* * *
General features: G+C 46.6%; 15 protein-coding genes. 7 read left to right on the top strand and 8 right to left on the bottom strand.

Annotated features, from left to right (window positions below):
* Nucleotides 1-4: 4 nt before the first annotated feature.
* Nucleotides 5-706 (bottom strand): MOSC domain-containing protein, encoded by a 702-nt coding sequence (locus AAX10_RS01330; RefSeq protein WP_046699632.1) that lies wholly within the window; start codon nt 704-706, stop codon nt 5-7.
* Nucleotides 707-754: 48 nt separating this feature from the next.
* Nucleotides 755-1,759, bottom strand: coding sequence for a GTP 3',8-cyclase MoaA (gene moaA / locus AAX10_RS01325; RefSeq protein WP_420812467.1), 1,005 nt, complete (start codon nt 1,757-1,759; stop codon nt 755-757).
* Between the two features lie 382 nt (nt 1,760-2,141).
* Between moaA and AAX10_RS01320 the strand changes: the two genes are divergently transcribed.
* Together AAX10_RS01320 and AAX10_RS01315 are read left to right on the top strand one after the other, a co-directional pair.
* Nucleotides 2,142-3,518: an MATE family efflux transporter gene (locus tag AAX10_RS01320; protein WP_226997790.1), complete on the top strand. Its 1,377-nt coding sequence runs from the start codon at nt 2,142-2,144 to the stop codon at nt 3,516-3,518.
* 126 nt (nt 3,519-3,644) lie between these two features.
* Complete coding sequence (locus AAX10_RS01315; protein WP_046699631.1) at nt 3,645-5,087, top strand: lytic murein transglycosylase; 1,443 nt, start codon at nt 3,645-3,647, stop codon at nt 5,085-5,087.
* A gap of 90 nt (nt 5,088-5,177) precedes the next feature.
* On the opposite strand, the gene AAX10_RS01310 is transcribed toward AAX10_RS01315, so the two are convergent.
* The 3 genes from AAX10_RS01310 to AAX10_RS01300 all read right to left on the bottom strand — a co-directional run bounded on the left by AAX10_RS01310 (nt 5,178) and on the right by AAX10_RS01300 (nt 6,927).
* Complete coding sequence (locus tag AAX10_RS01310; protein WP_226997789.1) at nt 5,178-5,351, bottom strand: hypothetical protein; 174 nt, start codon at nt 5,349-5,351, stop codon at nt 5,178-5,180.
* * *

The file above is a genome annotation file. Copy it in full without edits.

General features: G+C 46.6%; 15 protein-coding genes. 7 read left to right on the top strand and 8 right to left on the bottom strand.

Annotated features, from left to right (window positions below):
* Nucleotides 1-4: 4 nt before the first annotated feature.
* Nucleotides 5-706 (bottom strand): MOSC domain-containing protein, encoded by a 702-nt coding sequence (locus AAX10_RS01330; RefSeq protein WP_046699632.1) that lies wholly within the window; start codon nt 704-706, stop codon nt 5-7.
* Nucleotides 707-754: 48 nt separating this feature from the next.
* Nucleotides 755-1,759, bottom strand: coding sequence for a GTP 3',8-cyclase MoaA (gene moaA / locus AAX10_RS01325; RefSeq protein WP_420812467.1), 1,005 nt, complete (start codon nt 1,757-1,759; stop codon nt 755-757).
* Between the two features lie 382 nt (nt 1,760-2,141).
* Between moaA and AAX10_RS01320 the strand changes: the two genes are divergently transcribed.
* Together AAX10_RS01320 and AAX10_RS01315 are read left to right on the top strand one after the other, a co-directional pair.
* Nucleotides 2,142-3,518: an MATE family efflux transporter gene (locus tag AAX10_RS01320; protein WP_226997790.1), complete on the top strand. Its 1,377-nt coding sequence runs from the start codon at nt 2,142-2,144 to the stop codon at nt 3,516-3,518.
* 126 nt (nt 3,519-3,644) lie between these two features.
* Complete coding sequence (locus AAX10_RS01315; protein WP_046699631.1) at nt 3,645-5,087, top strand: lytic murein transglycosylase; 1,443 nt, start codon at nt 3,645-3,647, stop codon at nt 5,085-5,087.
* A gap of 90 nt (nt 5,088-5,177) precedes the next feature.
* On the opposite strand, the gene AAX10_RS01310 is transcribed toward AAX10_RS01315, so the two are convergent.
* The 3 genes from AAX10_RS01310 to AAX10_RS01300 all read right to left on the bottom strand — a co-directional run bounded on the left by AAX10_RS01310 (nt 5,178) and on the right by AAX10_RS01300 (nt 6,927).
* Complete coding sequence (locus tag AAX10_RS01310; protein WP_226997789.1) at nt 5,178-5,351, bottom strand: hypothetical protein; 174 nt, start codon at nt 5,349-5,351, stop codon at nt 5,178-5,180.